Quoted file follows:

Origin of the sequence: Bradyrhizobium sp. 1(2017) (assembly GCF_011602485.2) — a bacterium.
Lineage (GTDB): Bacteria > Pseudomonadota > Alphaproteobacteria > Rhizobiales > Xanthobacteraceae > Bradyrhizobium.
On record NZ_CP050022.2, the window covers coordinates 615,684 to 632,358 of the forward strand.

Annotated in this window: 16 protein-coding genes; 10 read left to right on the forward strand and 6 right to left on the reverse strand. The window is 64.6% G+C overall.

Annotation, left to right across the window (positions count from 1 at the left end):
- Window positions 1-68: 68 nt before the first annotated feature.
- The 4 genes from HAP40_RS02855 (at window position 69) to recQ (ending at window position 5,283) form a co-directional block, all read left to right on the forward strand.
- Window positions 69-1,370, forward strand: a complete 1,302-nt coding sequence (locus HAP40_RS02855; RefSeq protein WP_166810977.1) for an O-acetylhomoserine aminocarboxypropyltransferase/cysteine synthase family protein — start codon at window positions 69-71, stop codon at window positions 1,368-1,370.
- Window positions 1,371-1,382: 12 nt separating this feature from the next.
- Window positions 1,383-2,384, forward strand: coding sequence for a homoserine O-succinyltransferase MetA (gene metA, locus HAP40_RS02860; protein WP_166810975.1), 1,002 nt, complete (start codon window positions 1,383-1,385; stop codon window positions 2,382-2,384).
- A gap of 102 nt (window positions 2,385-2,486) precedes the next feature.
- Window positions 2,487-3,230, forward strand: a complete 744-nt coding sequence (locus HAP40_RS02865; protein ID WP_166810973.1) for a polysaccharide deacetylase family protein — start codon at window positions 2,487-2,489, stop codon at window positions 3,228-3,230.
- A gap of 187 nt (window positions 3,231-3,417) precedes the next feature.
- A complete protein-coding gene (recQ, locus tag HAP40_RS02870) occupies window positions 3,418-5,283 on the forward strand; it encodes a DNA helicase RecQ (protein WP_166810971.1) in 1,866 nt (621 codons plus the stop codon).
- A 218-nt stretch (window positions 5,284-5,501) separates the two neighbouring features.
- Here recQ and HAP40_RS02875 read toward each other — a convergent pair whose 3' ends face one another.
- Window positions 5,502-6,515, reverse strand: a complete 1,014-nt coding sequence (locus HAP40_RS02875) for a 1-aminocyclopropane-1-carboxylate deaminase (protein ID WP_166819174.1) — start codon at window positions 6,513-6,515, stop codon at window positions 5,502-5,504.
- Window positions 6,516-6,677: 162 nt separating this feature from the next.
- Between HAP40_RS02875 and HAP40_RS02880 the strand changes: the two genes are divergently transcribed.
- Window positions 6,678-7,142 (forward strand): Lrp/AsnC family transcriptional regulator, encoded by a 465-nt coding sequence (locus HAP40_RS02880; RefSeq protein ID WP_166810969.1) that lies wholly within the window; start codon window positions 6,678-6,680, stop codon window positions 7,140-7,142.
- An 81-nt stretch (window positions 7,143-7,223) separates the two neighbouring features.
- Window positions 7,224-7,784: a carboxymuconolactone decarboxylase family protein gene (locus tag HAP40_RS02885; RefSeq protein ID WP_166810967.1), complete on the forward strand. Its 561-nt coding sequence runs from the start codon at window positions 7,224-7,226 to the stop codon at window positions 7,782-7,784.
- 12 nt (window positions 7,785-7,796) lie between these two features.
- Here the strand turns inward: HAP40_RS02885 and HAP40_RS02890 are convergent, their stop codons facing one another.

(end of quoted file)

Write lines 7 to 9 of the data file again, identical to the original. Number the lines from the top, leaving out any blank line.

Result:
- The 4 genes from HAP40_RS02855 (at window position 69) to recQ (ending at window position 5,283) form a co-directional block, all read left to right on the forward strand.
- Window positions 69-1,370, forward strand: a complete 1,302-nt coding sequence (locus HAP40_RS02855; RefSeq protein WP_166810977.1) for an O-acetylhomoserine aminocarboxypropyltransferase/cysteine synthase family protein — start codon at window positions 69-71, stop codon at window positions 1,368-1,370.
- Window positions 1,371-1,382: 12 nt separating this feature from the next.